8. This is the big one: Why did one crime, although monumental, justify disarming a basically civilized, law abiding, nation?
When I joke about the Ozzies not being civilized, that's just what it is. A joke. Because the Australian attitude is much like my personal outlook on life. If I can see the reason of a law, I will cheerfully obey it, but if it's assinine, I will obey it if I can't find a way not to get caught.In my view, That's perfectly rational.
Either it's not on the internet(Given the crime that has been commited by the Australian goverment, I can see why it would like to keep it from world view), or I just can't find it, but I could not find ANY of the argument that lead to this travesty.
I was sympathetic with Australian shooters yesterday. Today, I am outraged!


Well-Known Member
Dec 8, 2005
Queensland, Australia

Thanks for going to the trouble of researching this thing.!

There are many more questions that need to be answered.

There are very good reasons why information on this matter is so patchy. The whole thing reeks of conspiricy - the ramifications of which are so extreme they frighten the hell out of me.

Like in your country, there are due processes of law here that must be followed in any criminal event. had they been followed, there would have been much more invormation freely available.

The most obvious is that there was a Coronial Inquiry, required in relation to each of those 35 deaths. They never happened. - Why?

I don't, for one minute, believe that BRYANT committed this massacre. I believe that he may have committed the first two murders at the farm house where the other weapons were supposedly aquired.

The rest of the story is just that - in my opinion, a story. I have no doubt that 35 people died that trajic day - and that they were one shot kills - and that there were no surviving witnesses.

I believe that "others" committed the crime and that the purpose of the thing was to disarm the Australian public generally. In this, it has been a monumental success and there are many here who are also outraged.

We have never had a War of Independence or a Civil War here so, as a country, have never really felt the need for a Bill of Rights. Our Constitution is based largely on the British model as is our legal system.
We have no rights that are set in stone as you guys do and this is what allowed our respective federal and state governments to get away with what they have done.

Guard your Bill of Rights and Constitution well. Don't let the maggots erode the fundamentals in it.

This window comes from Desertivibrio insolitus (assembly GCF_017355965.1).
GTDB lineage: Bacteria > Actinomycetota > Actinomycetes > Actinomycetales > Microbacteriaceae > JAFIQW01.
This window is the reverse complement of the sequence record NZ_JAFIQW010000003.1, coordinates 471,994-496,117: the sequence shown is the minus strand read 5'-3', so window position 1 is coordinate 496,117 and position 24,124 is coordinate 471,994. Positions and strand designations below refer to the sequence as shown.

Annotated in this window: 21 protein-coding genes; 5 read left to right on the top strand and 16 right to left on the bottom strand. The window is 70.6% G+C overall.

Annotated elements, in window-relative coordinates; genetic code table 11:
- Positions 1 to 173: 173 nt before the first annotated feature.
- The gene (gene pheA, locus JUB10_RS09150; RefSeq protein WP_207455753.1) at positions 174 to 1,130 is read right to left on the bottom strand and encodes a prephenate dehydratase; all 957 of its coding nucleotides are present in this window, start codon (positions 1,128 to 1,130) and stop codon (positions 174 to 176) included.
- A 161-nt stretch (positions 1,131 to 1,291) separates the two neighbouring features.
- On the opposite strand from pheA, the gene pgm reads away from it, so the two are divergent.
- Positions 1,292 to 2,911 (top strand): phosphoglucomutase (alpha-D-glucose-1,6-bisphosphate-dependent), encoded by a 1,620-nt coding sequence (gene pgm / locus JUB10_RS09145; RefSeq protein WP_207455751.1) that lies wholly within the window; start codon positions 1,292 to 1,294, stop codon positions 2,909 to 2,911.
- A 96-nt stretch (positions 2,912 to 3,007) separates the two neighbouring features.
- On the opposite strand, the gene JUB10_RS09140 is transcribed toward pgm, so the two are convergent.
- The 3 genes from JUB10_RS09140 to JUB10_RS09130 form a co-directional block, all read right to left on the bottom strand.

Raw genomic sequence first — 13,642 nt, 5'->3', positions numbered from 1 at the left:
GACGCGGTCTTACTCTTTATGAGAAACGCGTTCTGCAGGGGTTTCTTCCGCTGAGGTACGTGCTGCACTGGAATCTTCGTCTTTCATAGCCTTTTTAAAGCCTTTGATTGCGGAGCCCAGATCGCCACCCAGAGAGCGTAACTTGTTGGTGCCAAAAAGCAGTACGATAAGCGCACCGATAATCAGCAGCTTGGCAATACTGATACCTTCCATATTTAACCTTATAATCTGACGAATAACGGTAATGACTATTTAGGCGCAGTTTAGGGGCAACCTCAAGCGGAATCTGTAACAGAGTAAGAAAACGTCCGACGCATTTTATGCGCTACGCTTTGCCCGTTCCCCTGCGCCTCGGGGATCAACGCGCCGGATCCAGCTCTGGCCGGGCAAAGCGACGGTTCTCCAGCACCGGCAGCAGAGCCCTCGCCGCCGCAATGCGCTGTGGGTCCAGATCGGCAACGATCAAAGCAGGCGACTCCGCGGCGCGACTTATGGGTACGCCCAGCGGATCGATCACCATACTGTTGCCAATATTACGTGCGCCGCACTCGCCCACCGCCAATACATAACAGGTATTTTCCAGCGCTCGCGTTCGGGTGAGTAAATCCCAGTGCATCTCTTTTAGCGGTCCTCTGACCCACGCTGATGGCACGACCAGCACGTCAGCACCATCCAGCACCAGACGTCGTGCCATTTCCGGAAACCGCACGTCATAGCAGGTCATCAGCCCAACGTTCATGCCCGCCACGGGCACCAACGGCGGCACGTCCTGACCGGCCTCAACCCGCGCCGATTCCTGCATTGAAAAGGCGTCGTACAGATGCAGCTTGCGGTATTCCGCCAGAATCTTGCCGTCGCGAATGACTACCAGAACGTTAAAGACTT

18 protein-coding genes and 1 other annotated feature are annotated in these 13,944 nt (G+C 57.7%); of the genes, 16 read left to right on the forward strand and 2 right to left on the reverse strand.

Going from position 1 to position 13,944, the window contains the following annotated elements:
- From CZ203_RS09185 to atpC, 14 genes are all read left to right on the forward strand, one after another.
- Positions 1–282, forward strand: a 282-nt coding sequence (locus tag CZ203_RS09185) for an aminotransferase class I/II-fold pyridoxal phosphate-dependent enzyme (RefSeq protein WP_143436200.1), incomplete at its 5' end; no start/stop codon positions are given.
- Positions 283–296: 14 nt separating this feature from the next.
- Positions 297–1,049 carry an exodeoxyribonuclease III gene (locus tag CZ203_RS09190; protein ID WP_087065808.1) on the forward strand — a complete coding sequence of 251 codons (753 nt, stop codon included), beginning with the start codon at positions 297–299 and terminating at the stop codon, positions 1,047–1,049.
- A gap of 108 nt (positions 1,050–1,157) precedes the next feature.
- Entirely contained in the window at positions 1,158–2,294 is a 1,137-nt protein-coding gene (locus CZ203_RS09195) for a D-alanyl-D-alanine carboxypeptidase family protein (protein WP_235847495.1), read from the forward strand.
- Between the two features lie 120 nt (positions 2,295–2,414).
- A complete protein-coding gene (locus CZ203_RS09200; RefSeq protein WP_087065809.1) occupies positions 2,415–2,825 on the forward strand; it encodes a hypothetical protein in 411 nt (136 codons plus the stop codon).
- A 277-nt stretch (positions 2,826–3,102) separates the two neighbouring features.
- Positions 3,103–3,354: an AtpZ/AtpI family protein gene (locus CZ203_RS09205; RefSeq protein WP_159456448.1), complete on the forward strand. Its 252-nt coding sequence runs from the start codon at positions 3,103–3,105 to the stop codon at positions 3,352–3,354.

Well-Known Member
I too find it hard to believe that some one who the press make out to be retarded with motor skills so low he couldn't even tie his own shoe laces was able to use a sophisticated firearm like a AR15 so effectively , Now I've owned AR15's and a CAR15 and many other Military style semi-auto firearms over the years and while I was quite proficient with them most people couldn't even work out how to make a AR15 shoot the first time it was handed to them

The reason the gunlaws were able to be passed so effectively was that Australia is the most urbanised country in the world now ,

95% of our population live in the cities or suburbs , in Queensland where Mick and I live the bulk of our population live in Brisbane , if you then include the towns of Rockhampton , Bundaberg , Mackay , Townsville , Cairns you have pretty much 95% of the state , In the whole country we only have about the same population of Los Angeles ,

Most people don't think further than their next beer [ we had a Prime Minister who reckoned you can do pretty much any thing you like to the Australian public as long as you don't try and take away their Beer , cigarettes , football , cricket and betting on horse racing , unfortunately in most cases I think he was right ] our media bombarded us with how bad firearms were and how we where going down the American road with gang and drug violence and how taking guns off the street was a good thing ,

The news papers were full of letters to the editor , all anti- gun ,[ there were actually more pro-gun letters sent in but there were never published unless they were from dyed in the wool nutters who were frothing at the mouth ], most of our politicians don't know one end of a firearm from another and they were told that they has to keep their mouths shut and vote the party fine or get thrown out and the ones who did were thrown out ,

We learnt which politicians were worth feeding very quickly and there weren't too bloody many of them , the pro gun pollies went on alone as independents but didn't have enough power to make a difference .

Strangely enough they are still in parliament and will continue to get voted in year after year until they want to retire because we remember that they tried to stand up and be counted , of course they were dragged through the mud and made out to be nutters and trouble makers by the press and the major parties ,